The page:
Founded in 1905 and considered the starting point for the whole Expressionism movement, Die Brücke (The Bridge) was a group of artists, who met as students at the Technical Institute of Dresden, with no specific art background. The group inspired by Bohemian lifestyle shared the studio and common areas dedicated to socialising, entertainment and all sorts of gatherings. Main objective of the group was to create art that could bridge past, present and future. It tapped into German history of crafts, rediscovering traditional techniques, such as woodcutting and printmaking, but also looked into Symbolism, Primitivism and Fauvism for its inclination towards crude textures, hyper-saturated colours and fragmented lines.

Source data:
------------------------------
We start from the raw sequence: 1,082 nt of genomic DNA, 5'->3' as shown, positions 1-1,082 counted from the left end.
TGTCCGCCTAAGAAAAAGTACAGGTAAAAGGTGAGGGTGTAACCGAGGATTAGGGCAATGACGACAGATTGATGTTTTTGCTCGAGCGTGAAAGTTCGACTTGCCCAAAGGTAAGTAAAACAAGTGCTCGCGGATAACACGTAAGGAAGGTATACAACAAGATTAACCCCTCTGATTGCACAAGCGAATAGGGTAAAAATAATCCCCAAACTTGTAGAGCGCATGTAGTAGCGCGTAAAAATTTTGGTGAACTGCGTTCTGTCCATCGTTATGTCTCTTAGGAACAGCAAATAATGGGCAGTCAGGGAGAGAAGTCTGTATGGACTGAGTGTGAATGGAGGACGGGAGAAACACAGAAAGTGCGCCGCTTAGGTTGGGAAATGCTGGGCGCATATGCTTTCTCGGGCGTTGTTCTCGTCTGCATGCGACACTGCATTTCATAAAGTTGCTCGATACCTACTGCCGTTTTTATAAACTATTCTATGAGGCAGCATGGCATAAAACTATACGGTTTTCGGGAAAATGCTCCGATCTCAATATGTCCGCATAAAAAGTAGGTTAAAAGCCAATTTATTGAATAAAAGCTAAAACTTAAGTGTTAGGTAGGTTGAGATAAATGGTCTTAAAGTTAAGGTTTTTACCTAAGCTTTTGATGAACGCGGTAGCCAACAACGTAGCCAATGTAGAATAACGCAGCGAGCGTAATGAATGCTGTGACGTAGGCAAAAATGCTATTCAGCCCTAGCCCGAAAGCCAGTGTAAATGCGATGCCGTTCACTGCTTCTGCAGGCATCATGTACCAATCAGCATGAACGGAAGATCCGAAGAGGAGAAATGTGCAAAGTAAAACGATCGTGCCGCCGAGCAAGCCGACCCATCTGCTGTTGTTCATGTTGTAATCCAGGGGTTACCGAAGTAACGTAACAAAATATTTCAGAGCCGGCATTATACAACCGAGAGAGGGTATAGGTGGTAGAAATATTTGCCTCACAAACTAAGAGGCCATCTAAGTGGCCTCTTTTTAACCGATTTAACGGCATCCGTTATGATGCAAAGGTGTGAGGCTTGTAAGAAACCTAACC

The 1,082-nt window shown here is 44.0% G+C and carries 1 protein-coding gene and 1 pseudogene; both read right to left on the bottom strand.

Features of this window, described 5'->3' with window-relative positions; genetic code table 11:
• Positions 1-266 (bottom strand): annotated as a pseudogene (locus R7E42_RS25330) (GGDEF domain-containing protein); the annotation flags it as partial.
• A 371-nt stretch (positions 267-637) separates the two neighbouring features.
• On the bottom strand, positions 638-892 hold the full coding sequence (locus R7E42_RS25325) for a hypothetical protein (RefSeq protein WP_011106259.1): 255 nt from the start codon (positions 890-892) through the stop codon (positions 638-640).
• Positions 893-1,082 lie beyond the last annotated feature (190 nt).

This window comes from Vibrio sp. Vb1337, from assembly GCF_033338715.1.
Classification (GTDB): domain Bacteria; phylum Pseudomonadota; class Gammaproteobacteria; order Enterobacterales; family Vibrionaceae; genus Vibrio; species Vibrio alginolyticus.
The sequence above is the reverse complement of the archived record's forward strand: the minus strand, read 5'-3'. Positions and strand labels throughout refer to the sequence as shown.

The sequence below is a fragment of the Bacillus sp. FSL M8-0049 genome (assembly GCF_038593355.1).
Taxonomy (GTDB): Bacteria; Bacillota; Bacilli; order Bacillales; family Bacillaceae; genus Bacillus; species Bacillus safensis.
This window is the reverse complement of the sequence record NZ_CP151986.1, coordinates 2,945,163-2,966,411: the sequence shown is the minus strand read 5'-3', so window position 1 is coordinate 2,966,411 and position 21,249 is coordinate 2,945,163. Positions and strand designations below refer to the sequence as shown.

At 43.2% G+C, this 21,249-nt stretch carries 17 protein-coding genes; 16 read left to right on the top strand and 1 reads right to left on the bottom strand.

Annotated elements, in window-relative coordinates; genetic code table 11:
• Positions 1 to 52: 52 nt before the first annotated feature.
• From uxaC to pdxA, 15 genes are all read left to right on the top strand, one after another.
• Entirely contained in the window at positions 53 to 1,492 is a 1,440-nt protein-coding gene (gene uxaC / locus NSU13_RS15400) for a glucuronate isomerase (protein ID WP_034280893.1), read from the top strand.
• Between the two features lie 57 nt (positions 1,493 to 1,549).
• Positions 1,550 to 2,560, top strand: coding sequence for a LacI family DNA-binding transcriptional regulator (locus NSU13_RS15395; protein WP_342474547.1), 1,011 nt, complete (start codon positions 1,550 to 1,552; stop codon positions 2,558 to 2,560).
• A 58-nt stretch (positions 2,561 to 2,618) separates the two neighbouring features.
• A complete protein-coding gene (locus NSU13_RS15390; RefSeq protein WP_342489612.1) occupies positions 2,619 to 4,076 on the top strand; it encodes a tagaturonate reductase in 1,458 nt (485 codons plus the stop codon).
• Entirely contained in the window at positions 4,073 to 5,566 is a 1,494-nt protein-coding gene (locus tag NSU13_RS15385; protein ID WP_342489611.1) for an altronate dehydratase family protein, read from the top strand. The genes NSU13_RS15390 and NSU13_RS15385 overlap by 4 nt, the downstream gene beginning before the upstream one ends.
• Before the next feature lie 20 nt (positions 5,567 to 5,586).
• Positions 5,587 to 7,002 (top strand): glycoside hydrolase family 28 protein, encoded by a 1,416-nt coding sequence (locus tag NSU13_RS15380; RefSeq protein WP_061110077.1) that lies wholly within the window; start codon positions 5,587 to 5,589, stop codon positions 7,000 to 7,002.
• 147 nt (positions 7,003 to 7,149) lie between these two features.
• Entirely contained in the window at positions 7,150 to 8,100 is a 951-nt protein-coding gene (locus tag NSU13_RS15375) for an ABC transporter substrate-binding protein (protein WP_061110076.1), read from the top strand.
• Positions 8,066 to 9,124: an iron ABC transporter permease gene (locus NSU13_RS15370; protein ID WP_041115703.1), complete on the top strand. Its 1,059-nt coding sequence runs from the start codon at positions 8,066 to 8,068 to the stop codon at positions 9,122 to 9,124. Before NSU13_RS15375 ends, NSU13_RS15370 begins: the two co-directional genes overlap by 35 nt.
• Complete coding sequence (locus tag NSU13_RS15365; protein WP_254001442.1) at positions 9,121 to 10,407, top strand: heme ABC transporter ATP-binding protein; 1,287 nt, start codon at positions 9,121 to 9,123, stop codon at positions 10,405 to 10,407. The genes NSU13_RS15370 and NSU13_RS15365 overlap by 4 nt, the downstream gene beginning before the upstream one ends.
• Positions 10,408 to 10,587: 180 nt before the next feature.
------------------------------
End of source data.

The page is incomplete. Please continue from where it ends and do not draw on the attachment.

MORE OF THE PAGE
Its founders, Fritz Bleyl, Ernst Ludwig Kirchner, Erich Heckel and Karl Schmidt-Rottluff, are often considered one of the two Expressionist pillars, opposed to the Der Blaue Reiter (The Blue Rider) group, more inclined to abstract landscapes.
Other important members of the group were Otto Mueller and Emile Nolde, who was invited to join the group later.